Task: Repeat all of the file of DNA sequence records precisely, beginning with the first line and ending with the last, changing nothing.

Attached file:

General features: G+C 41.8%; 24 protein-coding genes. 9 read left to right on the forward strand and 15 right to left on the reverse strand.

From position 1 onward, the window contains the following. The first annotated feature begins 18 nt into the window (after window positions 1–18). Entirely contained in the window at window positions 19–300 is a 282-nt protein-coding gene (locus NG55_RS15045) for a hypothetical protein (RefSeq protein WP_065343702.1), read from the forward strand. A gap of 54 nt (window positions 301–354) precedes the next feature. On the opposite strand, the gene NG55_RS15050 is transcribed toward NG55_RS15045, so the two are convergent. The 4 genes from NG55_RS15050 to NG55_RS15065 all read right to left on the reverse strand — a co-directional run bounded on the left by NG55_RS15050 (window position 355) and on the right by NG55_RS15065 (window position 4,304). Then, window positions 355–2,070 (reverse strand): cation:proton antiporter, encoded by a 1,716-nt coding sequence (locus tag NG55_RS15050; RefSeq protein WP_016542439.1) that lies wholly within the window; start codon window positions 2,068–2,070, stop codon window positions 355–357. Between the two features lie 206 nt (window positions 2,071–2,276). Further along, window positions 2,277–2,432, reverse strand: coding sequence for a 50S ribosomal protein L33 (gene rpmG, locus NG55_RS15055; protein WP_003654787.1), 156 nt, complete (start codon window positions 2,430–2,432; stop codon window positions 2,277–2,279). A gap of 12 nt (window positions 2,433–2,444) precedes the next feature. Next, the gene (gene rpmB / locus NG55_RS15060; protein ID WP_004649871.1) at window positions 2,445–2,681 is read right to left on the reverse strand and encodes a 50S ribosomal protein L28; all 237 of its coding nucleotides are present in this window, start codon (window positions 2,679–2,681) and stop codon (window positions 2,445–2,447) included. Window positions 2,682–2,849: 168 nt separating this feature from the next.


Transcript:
General features: G+C 41.8%; 24 protein-coding genes. 9 read left to right on the forward strand and 15 right to left on the reverse strand.

From position 1 onward, the window contains the following. The first annotated feature begins 18 nt into the window (after window positions 1–18). Entirely contained in the window at window positions 19–300 is a 282-nt protein-coding gene (locus NG55_RS15045) for a hypothetical protein (RefSeq protein WP_065343702.1), read from the forward strand. A gap of 54 nt (window positions 301–354) precedes the next feature. On the opposite strand, the gene NG55_RS15050 is transcribed toward NG55_RS15045, so the two are convergent. The 4 genes from NG55_RS15050 to NG55_RS15065 all read right to left on the reverse strand — a co-directional run bounded on the left by NG55_RS15050 (window position 355) and on the right by NG55_RS15065 (window position 4,304). Then, window positions 355–2,070 (reverse strand): cation:proton antiporter, encoded by a 1,716-nt coding sequence (locus tag NG55_RS15050; RefSeq protein WP_016542439.1) that lies wholly within the window; start codon window positions 2,068–2,070, stop codon window positions 355–357. Between the two features lie 206 nt (window positions 2,071–2,276). Further along, window positions 2,277–2,432, reverse strand: coding sequence for a 50S ribosomal protein L33 (gene rpmG, locus NG55_RS15055; protein WP_003654787.1), 156 nt, complete (start codon window positions 2,430–2,432; stop codon window positions 2,277–2,279). A gap of 12 nt (window positions 2,433–2,444) precedes the next feature. Next, the gene (gene rpmB / locus NG55_RS15060; protein ID WP_004649871.1) at window positions 2,445–2,681 is read right to left on the reverse strand and encodes a 50S ribosomal protein L28; all 237 of its coding nucleotides are present in this window, start codon (window positions 2,679–2,681) and stop codon (window positions 2,445–2,447) included. Window positions 2,682–2,849: 168 nt separating this feature from the next.